Home Book Reviews The Long Tail: Why the Future of Business is Selling Less of More

The Long Tail: Why the Future of Business is Selling Less of More

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The Long Tail

Chris Anderson, Editor-in-Chief of Wired magazine, published The Long Tail: Why the Future of Business is Selling Less of More in 2006 after writing an article in Wired of a similar title back in 2004. This is another “must read” book that provided me with a number of insights into the scalability of businesses on the internet. Using a few examples, like Amazon.com and Rhapsody, Anderson demonstrates how the value proposition in retail business shifts when retailers utilize the internet. Typically, stores stock the items most likely to turnover (sell) the fastest since physical shelf space is at a premium. The better your selection, the higher your gross revenues. Anderson shows that the long end of the traditional demand curve is longer than many realize. An example of contrasts is the demand for music downloads.

The largest music retailer in America is Wal-Mart. The average Wal-Mart stocks 4,500 unique CD’s. The top 200 albums account for 90% of Wal-Mart’s CD sales. Rhapsody has approximately 2 million tracks available. The top 25,000 tracks on Rhapsody are the equivalent of Wal-Mart’s 4,500 CD’s. Sales of the next 75,000 tracks (from 25,001 to 100,000) are nearly 25% of Rhapsody’s downloads and there are sales beyond that. From 100,000 to 800,000, the downloads are about 15% of Rhapsody’s totals. According to Anderson, every time Rhapsody adds a track, there’s at least one download a month indicating that someone in the world is interested in purchasing even the most esoteric track. Rhapsody doesn’t have to give up shelf space to add these tracks. Once they’re digitized and added to the virtual inventory, they’re available to the consumer.

Anderson concludes by saying that successful internet companies will adhere to two rules: 1) make everything available and 2) help me find it. I keep his book on the shelf nearest my desk and I subscribed to his blog’s RSS feed.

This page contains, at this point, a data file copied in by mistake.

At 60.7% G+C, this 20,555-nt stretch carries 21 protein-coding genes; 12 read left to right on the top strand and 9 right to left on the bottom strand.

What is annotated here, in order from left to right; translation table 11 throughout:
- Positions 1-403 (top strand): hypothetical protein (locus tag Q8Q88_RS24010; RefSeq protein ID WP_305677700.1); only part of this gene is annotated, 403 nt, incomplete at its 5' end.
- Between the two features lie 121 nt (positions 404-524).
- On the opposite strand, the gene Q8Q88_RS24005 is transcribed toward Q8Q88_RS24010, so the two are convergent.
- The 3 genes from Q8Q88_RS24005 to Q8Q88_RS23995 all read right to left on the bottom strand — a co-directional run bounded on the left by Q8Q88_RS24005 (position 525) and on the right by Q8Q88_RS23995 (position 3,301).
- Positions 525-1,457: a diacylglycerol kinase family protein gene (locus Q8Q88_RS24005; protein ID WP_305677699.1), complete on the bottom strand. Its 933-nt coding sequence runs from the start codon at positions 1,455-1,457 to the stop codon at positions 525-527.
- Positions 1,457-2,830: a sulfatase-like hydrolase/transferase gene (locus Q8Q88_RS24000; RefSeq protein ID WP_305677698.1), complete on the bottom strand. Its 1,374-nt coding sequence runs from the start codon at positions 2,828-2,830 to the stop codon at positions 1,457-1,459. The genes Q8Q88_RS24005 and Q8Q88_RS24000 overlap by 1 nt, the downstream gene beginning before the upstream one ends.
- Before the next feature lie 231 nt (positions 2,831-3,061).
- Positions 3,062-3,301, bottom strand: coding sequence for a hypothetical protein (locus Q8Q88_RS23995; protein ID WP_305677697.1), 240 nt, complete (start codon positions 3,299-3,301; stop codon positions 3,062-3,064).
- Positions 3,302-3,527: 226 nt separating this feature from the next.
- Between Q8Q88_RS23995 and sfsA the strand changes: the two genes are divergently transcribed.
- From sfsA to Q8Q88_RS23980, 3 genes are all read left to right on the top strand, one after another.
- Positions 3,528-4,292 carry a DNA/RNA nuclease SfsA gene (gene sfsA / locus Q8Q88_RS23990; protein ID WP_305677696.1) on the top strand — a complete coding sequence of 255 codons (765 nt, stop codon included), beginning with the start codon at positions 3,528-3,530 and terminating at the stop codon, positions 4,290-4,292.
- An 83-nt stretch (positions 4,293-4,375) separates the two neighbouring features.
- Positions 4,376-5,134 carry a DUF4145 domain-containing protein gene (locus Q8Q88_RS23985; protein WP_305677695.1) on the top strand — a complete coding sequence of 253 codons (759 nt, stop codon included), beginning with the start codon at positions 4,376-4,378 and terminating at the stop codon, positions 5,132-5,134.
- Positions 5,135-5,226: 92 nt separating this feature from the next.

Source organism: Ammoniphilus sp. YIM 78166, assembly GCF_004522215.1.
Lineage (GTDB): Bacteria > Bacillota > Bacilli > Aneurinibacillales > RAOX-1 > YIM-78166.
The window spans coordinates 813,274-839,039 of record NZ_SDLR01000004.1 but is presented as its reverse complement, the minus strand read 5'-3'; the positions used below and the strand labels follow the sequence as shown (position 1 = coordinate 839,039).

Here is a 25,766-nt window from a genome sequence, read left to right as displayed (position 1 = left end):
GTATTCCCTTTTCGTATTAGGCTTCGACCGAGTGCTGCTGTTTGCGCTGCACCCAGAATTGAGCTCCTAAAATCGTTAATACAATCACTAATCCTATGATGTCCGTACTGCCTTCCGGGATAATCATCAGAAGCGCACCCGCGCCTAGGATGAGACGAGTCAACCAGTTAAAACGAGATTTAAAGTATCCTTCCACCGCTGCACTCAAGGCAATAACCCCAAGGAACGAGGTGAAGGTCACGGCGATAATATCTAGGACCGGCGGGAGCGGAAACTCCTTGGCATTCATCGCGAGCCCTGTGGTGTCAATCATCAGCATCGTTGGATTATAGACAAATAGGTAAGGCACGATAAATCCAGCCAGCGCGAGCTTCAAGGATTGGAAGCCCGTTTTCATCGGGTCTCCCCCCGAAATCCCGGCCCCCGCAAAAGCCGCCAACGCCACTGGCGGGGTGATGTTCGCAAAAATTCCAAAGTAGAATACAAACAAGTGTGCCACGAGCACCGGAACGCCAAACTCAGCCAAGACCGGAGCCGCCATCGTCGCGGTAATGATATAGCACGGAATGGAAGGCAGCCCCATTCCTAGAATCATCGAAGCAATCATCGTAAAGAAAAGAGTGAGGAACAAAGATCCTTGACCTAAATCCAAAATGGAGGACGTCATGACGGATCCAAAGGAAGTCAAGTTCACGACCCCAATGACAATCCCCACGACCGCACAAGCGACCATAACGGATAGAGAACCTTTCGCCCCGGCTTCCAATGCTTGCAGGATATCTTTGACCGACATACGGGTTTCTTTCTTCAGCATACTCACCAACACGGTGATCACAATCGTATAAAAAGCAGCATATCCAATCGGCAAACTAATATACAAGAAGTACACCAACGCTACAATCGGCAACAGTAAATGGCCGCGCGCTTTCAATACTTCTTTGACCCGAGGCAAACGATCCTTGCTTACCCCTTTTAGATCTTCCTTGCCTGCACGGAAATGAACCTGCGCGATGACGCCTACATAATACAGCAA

Wally Boston Dr. Wallace E. Boston was appointed President and Chief Executive Officer of American Public University System (APUS) and its parent company, American Public Education, Inc. (APEI) in July 2004. He joined APUS as its Executive Vice President and Chief Financial Officer in 2002. In September 2019, Dr. Boston retired as CEO of APEI and retired as APUS President in August 2020. Dr. Boston guided APUS through its successful initial accreditation with the Higher Learning Commission of the North Central Association in 2006 and ten-year reaccreditation in 2011. In November 2007, he led APEI to an initial public offering on the NASDAQ Exchange. For four years from 2009 through 2012, APEI was ranked in Forbes' Top 10 list of America's Best Small Public Companies. During his tenure as president, APUS grew to over 85,000 students, 200 degree and certificate programs, and approximately 100,000 alumni. While serving as APEI CEO and APUS President, Dr. Boston was a board member of APEI, APUS, Hondros College of Nursing, and Fidelis, Inc. Dr. Boston continues to serve as a member of the Board of Advisors of the National Institute for Learning Outcomes Assessment (NILOA) and as a member and chair of the board of New Horizons Worldwide. He has authored and co-authored papers on the topic of online post-secondary student retention, and is a frequent speaker on the impact of technology on higher education. Dr. Boston is a past Treasurer of the Board of Trustees of the McDonogh School, a private K-12 school in Baltimore. In his career prior to APEI and APUS, Dr. Boston served as either CFO, COO, or CEO of Meridian Healthcare, Manor Healthcare, Neighborcare Pharmacies, and Sun Healthcare Group. Dr. Boston is a Certified Public Accountant, Certified Management Accountant, and Chartered Global Management Accountant. He earned an A.B. degree in History from Duke University, an MBA in Marketing and Accounting from Tulane University’s Freeman School of Business Administration, and a Doctorate in Higher Education Management from the University of Pennsylvania’s Graduate School of Education. In 2008, the Board of Trustees of APUS awarded him a Doctorate in Business Administration, honoris causa, and, in April 2017, also bestowed him with the title President Emeritus. In August 2020, the Board of Trustees of APUS appointed him Trustee Emeritus. In November 2020, the Board of Trustees announced that the APUS School of Business would be renamed the Dr. Wallace E Boston School of Business in recognition of Dr. Boston's service to the university. Dr. Boston lives with his family in Austin, Texas.